SW: If audiences are able to perceive the construction and reorientation of materials in my work a little bit differently than how they are commonly found in architecture or interior design, then perhaps they're able to access a few memories of a certain lifestyle or aesthetic that either includes them - or maybe even marginalizes them - then I think that I've done part of my job. You know, my job is to help change perspectives and to get people to look inward.
A project concept Wozniak is considering focuses on building large format wall art in the 16:9 aspect ratio format in which we watch television, movies and even videos on our cell phones. It may again provide a grounded moment because it creates a landscape point of view that engages the full periphery of the viewer. This universal viewing field, applied to his nearly three dimensional work, he hopes, will encourage us to disengage from the instant two dimensional plane we have elected to live in through our phones and on the Internet. Rather than share an intimate space with technology, he wants us to share it with art made of wood and fixtures, a tactile reality, which alludes to place, space and home. His work is often beautiful and largely symmetric. He is interested in the balance between precision and tolerance; a focus inspired by his father, a kind man with high tolerance and a top aeronautical engineer who created precise flying machines at John Hopkins University’s Applied Physics Laboratory.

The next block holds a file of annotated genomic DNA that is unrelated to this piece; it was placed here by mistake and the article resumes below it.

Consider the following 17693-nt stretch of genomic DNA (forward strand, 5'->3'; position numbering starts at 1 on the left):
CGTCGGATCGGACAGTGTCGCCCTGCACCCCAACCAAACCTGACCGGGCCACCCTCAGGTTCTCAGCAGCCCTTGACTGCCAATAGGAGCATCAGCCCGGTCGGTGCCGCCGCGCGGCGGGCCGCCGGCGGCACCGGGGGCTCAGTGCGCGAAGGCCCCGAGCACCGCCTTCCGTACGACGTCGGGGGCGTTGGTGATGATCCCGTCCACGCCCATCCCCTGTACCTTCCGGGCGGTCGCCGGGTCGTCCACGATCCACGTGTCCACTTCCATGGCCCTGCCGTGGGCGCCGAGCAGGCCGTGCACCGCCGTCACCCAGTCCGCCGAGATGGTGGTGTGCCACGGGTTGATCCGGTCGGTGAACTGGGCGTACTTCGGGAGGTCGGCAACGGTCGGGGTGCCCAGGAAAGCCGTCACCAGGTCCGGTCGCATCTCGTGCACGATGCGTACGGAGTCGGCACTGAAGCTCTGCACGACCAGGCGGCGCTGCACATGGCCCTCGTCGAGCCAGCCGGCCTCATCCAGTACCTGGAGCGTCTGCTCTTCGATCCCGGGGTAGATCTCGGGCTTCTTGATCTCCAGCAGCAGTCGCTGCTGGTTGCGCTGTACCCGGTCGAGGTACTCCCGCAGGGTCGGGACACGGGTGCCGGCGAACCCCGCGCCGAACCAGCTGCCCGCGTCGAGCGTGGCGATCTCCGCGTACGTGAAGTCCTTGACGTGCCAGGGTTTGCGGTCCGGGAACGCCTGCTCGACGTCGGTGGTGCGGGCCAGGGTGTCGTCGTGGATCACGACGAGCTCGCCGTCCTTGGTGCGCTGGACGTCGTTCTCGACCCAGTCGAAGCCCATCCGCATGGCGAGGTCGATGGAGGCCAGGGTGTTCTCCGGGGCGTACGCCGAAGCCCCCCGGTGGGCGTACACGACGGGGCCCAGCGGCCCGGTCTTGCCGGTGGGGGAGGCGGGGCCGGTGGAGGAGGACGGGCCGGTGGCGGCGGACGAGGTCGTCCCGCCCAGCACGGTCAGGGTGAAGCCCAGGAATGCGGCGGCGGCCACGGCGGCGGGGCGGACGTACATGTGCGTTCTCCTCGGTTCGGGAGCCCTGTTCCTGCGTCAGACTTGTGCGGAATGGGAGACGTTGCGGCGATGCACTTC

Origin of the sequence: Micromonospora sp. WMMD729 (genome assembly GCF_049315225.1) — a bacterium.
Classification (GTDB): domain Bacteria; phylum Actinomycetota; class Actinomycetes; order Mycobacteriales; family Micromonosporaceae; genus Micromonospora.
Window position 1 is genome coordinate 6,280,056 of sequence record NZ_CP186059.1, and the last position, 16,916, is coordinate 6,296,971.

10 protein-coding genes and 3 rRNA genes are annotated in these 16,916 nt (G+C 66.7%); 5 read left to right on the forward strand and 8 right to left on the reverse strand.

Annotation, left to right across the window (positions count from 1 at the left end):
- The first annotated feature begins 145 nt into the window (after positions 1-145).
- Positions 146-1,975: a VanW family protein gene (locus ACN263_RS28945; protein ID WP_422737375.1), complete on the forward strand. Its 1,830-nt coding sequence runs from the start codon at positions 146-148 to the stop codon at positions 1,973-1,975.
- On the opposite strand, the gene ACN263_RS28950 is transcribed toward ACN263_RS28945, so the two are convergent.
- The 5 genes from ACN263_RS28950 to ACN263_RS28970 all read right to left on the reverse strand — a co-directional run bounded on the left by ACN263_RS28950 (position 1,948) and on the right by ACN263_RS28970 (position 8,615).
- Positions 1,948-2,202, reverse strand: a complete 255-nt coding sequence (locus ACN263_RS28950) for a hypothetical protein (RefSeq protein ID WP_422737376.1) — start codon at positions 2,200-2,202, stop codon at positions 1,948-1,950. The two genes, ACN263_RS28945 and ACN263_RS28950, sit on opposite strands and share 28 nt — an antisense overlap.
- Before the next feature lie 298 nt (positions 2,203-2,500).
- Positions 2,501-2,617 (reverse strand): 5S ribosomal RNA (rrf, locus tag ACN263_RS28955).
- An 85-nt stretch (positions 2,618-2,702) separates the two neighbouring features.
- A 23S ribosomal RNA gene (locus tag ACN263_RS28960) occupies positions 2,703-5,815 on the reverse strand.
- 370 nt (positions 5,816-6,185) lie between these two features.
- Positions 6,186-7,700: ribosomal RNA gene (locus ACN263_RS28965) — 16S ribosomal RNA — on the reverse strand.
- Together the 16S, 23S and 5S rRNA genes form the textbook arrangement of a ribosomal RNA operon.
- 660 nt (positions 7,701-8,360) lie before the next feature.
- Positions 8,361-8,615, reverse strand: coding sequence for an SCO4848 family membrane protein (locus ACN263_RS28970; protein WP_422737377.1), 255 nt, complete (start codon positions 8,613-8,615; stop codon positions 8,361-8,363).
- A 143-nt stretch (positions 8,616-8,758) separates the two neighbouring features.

Wozniak graduated as a visual artist with a B.F.A. from Maryland Institute College of Art and attended Johns Hopkins University in Baltimore. After college in the 90s, he moved to New York City and started working in the art scene right away. He remembers becoming disenchanted by the solitary world of an artist, spending time alone as a twenty-something, creating art during one of New York’s coldest winters. He was attracted to the collaborative interaction of the performing arts, so he left New York to perform professional theater in Baltimore and Washington D.C. and eventually made the move to Los Angeles to enter the film and television industry.
Samantha Parker: How did you make the transition between these two worlds? Did you start taking acting classes or had you already been involved?